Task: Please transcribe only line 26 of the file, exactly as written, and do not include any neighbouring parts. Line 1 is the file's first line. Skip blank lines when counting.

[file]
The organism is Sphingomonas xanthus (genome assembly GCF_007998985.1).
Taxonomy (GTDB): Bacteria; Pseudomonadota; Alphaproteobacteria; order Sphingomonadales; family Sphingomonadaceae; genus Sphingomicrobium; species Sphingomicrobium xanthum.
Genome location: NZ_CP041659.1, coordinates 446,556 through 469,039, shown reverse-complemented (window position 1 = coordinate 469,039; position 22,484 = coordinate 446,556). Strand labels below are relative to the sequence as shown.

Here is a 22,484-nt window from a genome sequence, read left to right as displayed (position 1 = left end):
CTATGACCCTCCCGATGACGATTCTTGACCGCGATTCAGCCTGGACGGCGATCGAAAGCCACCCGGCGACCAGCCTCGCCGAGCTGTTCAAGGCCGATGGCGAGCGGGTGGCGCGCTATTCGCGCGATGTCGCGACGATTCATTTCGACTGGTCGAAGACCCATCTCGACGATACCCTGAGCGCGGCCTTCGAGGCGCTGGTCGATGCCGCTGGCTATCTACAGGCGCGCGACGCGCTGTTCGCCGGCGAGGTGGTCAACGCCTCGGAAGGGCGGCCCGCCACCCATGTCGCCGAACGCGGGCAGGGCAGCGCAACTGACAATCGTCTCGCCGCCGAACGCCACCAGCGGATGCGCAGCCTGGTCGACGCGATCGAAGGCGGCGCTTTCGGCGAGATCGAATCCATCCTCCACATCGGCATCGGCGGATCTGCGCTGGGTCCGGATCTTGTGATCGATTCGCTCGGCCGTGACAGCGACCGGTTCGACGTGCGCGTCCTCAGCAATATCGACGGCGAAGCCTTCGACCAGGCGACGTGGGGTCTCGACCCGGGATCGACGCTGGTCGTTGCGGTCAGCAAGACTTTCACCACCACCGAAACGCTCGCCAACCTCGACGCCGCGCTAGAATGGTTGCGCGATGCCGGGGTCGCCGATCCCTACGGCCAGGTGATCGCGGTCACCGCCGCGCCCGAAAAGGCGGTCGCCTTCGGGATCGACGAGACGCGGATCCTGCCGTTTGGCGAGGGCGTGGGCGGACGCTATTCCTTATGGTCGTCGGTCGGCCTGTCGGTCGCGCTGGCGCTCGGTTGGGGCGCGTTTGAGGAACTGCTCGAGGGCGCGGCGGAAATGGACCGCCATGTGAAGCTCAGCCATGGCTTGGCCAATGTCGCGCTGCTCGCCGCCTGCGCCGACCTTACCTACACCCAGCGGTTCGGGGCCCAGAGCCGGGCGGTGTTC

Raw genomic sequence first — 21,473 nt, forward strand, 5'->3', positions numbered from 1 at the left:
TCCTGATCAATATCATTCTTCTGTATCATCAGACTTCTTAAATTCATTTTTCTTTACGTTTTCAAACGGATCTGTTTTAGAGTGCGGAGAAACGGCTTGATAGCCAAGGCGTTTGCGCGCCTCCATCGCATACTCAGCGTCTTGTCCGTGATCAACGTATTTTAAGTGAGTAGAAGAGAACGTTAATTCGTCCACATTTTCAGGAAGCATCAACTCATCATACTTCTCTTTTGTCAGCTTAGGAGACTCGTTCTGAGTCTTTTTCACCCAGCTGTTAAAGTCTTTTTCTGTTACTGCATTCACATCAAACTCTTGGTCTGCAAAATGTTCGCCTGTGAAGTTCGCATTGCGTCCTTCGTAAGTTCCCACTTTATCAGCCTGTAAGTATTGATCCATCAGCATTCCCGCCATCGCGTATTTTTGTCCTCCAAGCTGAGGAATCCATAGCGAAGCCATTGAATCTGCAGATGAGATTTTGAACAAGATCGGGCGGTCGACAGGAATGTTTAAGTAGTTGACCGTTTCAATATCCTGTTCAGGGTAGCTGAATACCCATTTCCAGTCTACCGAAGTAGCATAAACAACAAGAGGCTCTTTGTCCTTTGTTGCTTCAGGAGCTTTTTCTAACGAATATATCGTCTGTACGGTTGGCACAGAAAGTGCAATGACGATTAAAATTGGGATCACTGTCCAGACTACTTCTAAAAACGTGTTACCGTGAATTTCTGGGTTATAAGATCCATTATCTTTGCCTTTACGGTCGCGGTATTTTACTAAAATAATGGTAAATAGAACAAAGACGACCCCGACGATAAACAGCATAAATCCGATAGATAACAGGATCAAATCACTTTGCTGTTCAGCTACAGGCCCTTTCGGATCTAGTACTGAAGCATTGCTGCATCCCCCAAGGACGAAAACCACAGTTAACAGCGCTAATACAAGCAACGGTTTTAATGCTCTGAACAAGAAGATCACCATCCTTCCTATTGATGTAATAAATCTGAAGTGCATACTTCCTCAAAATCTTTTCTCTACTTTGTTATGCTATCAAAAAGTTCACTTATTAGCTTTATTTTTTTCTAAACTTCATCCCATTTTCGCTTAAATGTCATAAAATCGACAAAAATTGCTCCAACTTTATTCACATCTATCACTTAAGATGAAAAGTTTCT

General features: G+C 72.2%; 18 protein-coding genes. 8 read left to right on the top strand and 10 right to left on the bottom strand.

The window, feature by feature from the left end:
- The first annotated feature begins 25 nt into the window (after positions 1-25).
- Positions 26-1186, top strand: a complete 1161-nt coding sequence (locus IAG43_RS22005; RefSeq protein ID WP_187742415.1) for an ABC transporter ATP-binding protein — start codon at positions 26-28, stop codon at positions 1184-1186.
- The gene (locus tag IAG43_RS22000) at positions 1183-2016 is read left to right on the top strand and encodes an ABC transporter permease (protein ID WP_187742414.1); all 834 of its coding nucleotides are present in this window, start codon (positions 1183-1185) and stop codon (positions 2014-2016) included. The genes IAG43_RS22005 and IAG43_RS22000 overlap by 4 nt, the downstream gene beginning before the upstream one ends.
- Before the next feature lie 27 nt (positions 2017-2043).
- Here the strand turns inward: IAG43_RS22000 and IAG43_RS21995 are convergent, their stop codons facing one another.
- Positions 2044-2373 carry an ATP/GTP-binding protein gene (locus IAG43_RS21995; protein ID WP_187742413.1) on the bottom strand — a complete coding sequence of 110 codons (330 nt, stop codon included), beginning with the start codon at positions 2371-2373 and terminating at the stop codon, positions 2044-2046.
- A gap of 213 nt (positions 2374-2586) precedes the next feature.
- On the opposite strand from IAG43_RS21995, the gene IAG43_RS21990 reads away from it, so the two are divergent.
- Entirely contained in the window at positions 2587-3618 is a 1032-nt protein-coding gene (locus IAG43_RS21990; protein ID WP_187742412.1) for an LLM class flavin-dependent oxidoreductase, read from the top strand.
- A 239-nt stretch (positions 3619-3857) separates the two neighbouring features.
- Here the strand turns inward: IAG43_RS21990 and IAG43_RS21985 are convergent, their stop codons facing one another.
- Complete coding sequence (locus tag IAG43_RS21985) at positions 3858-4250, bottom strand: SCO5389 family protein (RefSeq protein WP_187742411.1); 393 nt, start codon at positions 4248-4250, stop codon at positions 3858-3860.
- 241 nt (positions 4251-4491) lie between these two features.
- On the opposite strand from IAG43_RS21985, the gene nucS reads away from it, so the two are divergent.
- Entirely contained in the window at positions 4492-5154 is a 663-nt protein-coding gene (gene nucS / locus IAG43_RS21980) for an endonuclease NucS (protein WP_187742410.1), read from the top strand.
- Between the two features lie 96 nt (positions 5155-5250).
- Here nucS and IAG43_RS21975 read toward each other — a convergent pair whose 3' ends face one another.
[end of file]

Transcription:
- Here nucS and IAG43_RS21975 read toward each other — a convergent pair whose 3' ends face one another.